> - URLs necessitated by the byzantine legal rules regarding
>  which web servers are allowed to publish cryptographic
>  software written by which people for use by which other
>  people.
> These categories of non-openssl.org URLs occur frequently
> in legitimate posts to this list and cannot be replaced by
> some private openssl.org hosted equivalent of pastebin.com
> etc.
>> moreover, as i pointed out in a pm to Steve, this is a real security issue 
>> for openssl's list in that such a breach (if it is one) opens the names and 
>> email contact info of a broad range of security-responsible people that will 
>> invariably include some in the upper regions of the perm chain. these people 
>> are the very people that are targeted by malicious attempts (and some 
>> startling successes) to breach much more than an organization's email system.
> You are now going way outside anything discussed previously,
> please enlighten the list as to what you are possibly
> talking about here.
> So far the only known breach is an apparent breach of
> *Google owned* e-mail servers, allowing perfect spoofing
> of gmail.com addresses by causing the fake mail to be
> sent by *exactly* the same servers with *exactly* the
> same headers as legitimate mails by the legitimate user of
> the spoofed e-mail address.
> This does not expose any of the names of any e-mail
> addresses stored by the OpenSSL organization, unless
> that data can be extracted by e-mailing a command to
> listserv from a spoofed administrator e-mail address and
> any of those administrator e-mail addresses are actually
> hosted by Google.
>> yes, this person has seemingly stopped with postings, but i am hearing no 
>> assurance that they have even been eliminated from the subscription database. 
>> just being able to listen will garner a wealth of sensitive info obtainable 
>> re a most desirable crowd of people/victims.
> Posts by others indicate that the *spoofing* activity
> seemed to have stopped for multiple gmail addresses,
> including the e-mail address of one person posting such
> an observation, indicating a likelihood that Google fixed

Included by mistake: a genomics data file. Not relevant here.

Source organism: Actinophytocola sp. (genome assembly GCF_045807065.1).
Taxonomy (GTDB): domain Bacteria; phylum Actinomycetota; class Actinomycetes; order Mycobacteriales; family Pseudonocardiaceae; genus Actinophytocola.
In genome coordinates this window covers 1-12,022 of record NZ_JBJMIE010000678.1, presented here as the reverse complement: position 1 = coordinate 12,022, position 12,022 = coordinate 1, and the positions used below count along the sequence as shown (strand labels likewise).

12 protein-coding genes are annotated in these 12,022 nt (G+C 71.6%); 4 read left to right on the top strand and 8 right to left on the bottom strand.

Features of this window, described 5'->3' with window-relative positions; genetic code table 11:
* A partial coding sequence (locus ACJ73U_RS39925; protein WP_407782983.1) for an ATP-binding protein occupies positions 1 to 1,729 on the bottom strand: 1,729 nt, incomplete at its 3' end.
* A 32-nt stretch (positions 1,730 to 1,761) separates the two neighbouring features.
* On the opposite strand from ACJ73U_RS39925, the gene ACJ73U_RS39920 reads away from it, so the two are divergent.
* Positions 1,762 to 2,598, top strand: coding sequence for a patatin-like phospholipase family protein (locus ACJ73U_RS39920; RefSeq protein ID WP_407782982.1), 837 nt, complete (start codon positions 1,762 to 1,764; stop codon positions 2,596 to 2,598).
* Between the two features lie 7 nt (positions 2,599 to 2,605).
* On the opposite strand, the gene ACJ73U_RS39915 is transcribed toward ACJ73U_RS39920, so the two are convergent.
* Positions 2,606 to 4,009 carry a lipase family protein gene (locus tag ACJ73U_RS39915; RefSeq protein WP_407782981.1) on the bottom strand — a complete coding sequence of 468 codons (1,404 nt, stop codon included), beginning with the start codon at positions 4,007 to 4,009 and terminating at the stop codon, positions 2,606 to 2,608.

> the underlying security issue.
>> even the most simplistic listserv app has the ability to withhold subscriber 
>> email addr's and still provide a secure pm capability. now that it is 
>> apparent|perceived that the list is vulnerable, i believe the prudent route 
>> to go is to keep those addr's and subscriber real-world names out of the 
>> "limelight". i see no reason why a sanitized subscriber profile available 
>> from a link within the person's public handle would not be adequate for 
>> identification purposes and would actually become an enhancement to the 
>> listserv app's usefulness to subscribers. this would certainly shield the 
>> subscriber in a reliably meaningful way, serve to protect a subscriber's own 
>> email system, and enhance the security of openssl's own listserv ops.
> The issue that the FROM addresses of OpenSSL e-mail list posters
> (not other subscribers) can be seen by anyone receiving or
> otherwise finding their postings is age-old and completely
> unrelated to any issue related to this discussion (the spammer
> in this case obviously did not know that this was a mailing
> list, given the incorrect textual name used with the list
> SMTP address).
> Even if OpenSSL were to switch to a surveillance vulnerable
> design where PMs between users would have to go through the
> OpenSSL servers, the list administrators will probably remain
> reachable using well known mandatory e-mail addresses such as
> "Postmaster".  A similar issue would apply to most of the other
> high value subscribers.
> Any such people would already be required (in order to perform
> their function safely at all) to employ security measures to
> isolate their publicly known e-mail addresses from any e-mail
> addresses that are not intended to be publicly known.  As an
> example, all my (non-blocked) postings on this list use a
> dedicated mail address and mail box which allows me to dismiss
> e-mails on other subjects to this address as Spam while not
> exposing other e-mail addresses used for more trusted uses, and
> I obviously employ similar measures for any well known role
> accounts I handle myself.
>> *original anchor description (100% of the message content):*
>> Attn:__here__is__your___$lâˆ
>> __Wε__Nεεd__Yσμr__Shiρmeηt__Infσrmatiσηs__
>> Click_Here
>> On 2016.Apr.04 09:08, Jeffrey Walton wrote:
>>>> And anyway, this seems to be a case where the genuine
>>>> operator of an e-mail domain is failing to correctly
>>>> authenticate submissions by their own users, which no
>>>> amount of 3rd party automation (other than blacklisting
>>>> the failing provider, in this case gmail) could stop.
>>> Yeah, I'm guessing there was a vulnerability in one of the other
>>> Google services, and that Google service was allowed to make web-based
>>> email submissions on behalf of the user. Classic injection and failure
>>> to validate sessions or parameters...
>>> I'm also guessing Google fixed it because it has stopped.
> Enjoy
> Jakob
> -- 
> Jakob Bohm, CIO, Partner, WiseMo A/S.https://www.wisemo.com
> Transformervej 29, 2860 Søborg, Denmark.  Direct +45 31 13 16 10
> This public discussion message is non-binding and may contain errors.
> WiseMo - Remote Service Management for PCs, Phones and Embedded